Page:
Stonehenge is near to the River Avon.

Thanks to new ancient DNA research, we now know that very soon after the final, big Stonehenge was built, there were big changes afoot across the UK. People arrived from the continent bringing with them many new things – the first metal (gold and copper, both rare), different ways of making stone tools, new pottery styles, and very different ways of burying the dead. At that time in Britain, whatever people did with their dead often left no trace for archaeologists to find. But the new people dug often quite deep graves just for one person, a very different approach to funerals from before, and one that we may guess reflected different beliefs. They quite probably spoke different languages. As if those changes weren’t enough in themselves, the people bringing them soon came to dominate: within just a few generations, the genome of the people already here, who built Stonehenge, had all but disappeared.


Now, these changes had been taking place across Europe for some time and were quite late to arrive in Britain. It’s possible that people in Britain heard about what was happening on the continent, and were afraid – no one likes change. They might have responded by doubling down at Stonehenge, where they could re-affirm the old ways, honour the old ancestors and, perhaps, tell themselves they were safe from whatever was happening across the Channel.


They had been burying their ancestors there for centuries, around the circle of small stones. When they built the new, big Stonehenge, they took down all the small stones, brought in new, much bigger ones – the jointed stones, most of what we see today – and then re-arranged the old small stones inside, as if they were being protected by the new ones. The stones they associated with the burials and the ancestors, the small stones, were now hidden and made safe inside the great new stone circle.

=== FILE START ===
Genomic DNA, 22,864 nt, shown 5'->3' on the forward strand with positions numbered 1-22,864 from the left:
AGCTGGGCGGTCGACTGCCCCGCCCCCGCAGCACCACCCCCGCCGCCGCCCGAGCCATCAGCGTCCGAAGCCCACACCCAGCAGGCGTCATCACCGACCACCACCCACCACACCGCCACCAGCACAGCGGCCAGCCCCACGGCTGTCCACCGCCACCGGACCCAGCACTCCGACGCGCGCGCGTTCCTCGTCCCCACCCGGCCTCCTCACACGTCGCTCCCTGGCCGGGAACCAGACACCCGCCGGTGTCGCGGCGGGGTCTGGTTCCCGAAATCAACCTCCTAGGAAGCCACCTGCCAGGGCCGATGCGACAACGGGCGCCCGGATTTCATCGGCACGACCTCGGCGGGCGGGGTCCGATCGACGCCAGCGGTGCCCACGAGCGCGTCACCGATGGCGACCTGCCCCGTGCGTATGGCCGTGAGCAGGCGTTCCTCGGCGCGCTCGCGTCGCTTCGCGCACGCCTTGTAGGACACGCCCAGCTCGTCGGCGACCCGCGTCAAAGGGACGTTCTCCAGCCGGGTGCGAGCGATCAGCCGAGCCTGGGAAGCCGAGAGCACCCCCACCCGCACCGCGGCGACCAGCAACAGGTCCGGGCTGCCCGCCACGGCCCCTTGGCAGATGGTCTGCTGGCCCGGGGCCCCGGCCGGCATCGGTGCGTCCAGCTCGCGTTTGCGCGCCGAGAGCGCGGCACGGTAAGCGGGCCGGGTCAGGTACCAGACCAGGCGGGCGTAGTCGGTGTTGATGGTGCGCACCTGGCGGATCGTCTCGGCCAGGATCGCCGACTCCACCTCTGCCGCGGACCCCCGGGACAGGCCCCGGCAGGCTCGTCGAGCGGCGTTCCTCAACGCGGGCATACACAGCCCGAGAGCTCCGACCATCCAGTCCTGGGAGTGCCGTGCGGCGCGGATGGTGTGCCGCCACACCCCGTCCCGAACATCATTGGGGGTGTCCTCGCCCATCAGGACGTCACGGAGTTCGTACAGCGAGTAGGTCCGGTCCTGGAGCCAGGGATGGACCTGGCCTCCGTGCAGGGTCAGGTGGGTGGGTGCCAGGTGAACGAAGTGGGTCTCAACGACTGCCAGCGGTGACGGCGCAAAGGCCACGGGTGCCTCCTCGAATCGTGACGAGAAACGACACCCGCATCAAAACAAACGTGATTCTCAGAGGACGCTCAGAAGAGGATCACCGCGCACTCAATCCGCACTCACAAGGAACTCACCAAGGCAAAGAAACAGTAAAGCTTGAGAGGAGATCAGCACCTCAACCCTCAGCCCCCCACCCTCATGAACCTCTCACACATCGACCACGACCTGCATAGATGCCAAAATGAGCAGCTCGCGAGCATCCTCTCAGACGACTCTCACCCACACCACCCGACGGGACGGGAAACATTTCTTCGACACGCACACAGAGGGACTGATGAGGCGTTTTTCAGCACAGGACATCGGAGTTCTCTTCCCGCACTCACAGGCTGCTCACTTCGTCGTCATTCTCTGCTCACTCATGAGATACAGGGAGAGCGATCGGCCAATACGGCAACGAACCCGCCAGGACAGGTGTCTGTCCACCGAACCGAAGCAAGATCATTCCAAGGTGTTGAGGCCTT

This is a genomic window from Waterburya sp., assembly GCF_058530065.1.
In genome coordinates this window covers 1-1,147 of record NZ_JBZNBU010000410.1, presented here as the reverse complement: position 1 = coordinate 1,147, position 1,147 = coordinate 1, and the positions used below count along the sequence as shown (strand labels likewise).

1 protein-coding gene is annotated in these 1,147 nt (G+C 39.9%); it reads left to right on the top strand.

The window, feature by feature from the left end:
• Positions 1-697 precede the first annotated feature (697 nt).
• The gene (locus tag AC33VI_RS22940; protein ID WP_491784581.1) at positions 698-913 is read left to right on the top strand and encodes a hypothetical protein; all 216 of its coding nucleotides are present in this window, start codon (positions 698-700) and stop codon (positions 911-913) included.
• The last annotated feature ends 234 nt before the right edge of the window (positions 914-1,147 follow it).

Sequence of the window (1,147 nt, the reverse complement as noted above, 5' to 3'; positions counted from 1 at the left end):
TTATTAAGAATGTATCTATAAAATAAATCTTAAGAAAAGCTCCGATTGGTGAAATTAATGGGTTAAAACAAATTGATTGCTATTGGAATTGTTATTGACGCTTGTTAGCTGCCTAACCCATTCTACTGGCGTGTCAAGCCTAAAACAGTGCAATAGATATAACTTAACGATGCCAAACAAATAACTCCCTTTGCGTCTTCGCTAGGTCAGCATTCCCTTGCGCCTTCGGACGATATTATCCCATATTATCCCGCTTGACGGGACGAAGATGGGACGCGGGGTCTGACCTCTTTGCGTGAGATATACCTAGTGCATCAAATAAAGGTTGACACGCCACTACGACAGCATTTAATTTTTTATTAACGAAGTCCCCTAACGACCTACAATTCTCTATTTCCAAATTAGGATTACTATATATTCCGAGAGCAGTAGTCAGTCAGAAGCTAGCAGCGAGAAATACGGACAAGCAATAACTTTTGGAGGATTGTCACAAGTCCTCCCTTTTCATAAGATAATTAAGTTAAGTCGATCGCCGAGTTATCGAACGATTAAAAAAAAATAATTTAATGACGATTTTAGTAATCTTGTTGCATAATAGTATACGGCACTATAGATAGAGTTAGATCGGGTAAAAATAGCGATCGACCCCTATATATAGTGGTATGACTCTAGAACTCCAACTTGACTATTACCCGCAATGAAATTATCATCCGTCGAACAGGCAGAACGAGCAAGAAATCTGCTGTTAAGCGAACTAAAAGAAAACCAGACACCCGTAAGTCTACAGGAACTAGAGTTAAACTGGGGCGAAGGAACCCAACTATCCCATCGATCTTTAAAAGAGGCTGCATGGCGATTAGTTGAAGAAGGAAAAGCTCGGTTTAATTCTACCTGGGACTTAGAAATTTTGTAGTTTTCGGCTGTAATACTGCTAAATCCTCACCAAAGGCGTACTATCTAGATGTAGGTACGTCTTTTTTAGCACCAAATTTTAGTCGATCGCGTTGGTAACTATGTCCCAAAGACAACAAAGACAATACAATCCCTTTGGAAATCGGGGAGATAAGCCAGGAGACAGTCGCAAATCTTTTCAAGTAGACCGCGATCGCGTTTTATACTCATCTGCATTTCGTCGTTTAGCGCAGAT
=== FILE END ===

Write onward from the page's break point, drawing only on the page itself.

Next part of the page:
Beaker people artefacts. Courtesy Rijksmuseum van Oudheden, Leiden

It didn’t last long, however, for soon the new peoples arrived – we sometimes know them as Beaker people after their decorated pots – and everything changed. It wasn’t long before stones started to fall over, and some of them seem to have been deliberately broken up. One of the first of the new immigrants we know of was buried just across the river Avon to the east. He was born in central Europe, and died a rich and powerful man; his grave contains one of the largest collections of pots, flint arrowheads, gold and copper from anywhere in northern Europe at the time (you can see them in The Salisbury Museum). Curiously, the man buried at Stonehenge I mentioned earlier died about 50 years after this man – and the arrowheads in his bones are of the type made and used by the new immigrants. Make of that what you will!



Am I correct in saying that there were two types of stones at Stonehenge, sarsen and bluestone slabs? Which is which and how do we tell the difference?


Yes. The smaller stones that came to the site first are all (or almost all, new research continues) from south-west Wales. We know them as bluestones. In fact, there are quite a few different sources within a fairly small area of Pembrokeshire, where geologists have been able to match Stonehenge megaliths with different rock outcrops, in one or two cases very precisely, where archaeologists think they have found evidence for prehistoric quarries.

An example of the bluestone slabs. Courtesy of English Heritage.